Three of the top things that keep college coaches from recruiting an athlete that they’ve been looking at are inappropriate social media posts, negative comments about his or her teammates and coaches, and, get this, parents! What you, as a parent, say or refrain from saying, what you ask or don’t ask could cost your child a spot on the college team roster.
Parents’ questions for college coaches should always be asked by the student. The parent’s job is to prepare the athlete and allow them to do the talking. If you’re a parent, remember it’s your student who is getting recruited, not you. There is no reason for you to communicate with the coach.
In addition to parents abstaining from asking college coaches questions, it would be beneficial if parents identified their own personal and social tendencies. If you tend to be overbearing or even very talkative, you may overshadow your student.
Likewise, when you do things that the athlete should be doing on their own, you send a message that the student is incapable. By dialing down your hype and taking the back seat so your athlete can be the driver, you’re stacking the odds in your student’s favor.
Can Parent’s Talk To College Coaches?
Parents can talk to college coaches, but why would they need to?
What would they feel the urge to ask that their student couldn’t?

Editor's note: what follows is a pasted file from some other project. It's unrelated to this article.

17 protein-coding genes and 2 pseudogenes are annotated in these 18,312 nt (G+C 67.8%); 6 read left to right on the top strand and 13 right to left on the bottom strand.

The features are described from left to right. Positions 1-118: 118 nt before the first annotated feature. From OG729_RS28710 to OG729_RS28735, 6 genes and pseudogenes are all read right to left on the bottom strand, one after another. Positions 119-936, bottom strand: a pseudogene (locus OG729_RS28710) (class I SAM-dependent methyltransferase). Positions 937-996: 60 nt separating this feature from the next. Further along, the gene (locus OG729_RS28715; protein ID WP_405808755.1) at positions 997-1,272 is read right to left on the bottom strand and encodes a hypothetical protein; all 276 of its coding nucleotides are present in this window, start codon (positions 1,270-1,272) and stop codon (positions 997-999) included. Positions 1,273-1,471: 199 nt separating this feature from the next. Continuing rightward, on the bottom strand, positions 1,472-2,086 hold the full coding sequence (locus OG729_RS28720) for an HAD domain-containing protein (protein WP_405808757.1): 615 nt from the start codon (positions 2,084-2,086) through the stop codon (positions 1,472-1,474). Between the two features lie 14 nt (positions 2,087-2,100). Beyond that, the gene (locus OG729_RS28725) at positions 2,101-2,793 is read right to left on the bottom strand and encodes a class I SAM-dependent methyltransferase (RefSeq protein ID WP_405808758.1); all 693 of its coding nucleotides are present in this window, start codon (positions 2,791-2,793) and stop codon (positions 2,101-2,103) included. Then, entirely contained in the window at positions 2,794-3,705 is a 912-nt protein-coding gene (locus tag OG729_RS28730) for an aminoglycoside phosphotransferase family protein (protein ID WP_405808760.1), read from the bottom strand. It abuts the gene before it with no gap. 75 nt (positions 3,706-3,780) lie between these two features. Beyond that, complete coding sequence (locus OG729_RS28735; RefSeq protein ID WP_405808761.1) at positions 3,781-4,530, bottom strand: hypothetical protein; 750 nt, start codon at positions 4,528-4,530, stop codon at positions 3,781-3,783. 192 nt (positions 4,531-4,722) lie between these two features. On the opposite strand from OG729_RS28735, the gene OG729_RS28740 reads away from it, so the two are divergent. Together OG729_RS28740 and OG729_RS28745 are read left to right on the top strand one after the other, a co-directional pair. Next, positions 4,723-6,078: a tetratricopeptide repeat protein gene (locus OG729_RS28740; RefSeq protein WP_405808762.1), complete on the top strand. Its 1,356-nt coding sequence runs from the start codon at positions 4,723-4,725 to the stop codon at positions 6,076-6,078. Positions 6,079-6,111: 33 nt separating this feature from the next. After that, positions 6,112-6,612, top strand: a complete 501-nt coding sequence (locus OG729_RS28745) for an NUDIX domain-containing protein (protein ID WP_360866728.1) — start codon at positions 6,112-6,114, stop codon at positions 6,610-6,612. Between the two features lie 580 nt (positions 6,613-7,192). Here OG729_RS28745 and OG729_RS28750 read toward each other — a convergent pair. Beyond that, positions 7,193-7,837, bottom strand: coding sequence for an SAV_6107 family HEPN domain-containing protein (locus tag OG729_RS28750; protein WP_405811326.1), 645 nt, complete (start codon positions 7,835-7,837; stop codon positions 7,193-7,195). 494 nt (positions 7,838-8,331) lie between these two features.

As a parent, your primary role is to be behind the scenes, giving suggestions to your students as they create emails and make phone calls. This is not to say that you should avoid getting involved.
Quite the opposite.
You must guide and encourage your student, and you may even need to give them the proverbial kick in the pants to get them moving. But ultimately, what’s communicated to the coach is in the hands of the athlete.
What Are Good Questions To Ask A College Coach?
So, what questions should be asked by the student? If your son (or daughter) is like my son, who was recruited to run track in college last year, it’s like herding cats to get him to email or call a coach.
My son, as a high schooler, was always on his own time, and when I began to panic because he wasn’t responding to a coach’s email, he dug his heels in even deeper, confident that there was no reason to rush. He believed coaches would notice him or find him.
The tricky truth is that your student does need to contact coaches at the colleges he is interested in.
And you, the parent, should not. Technically, you can.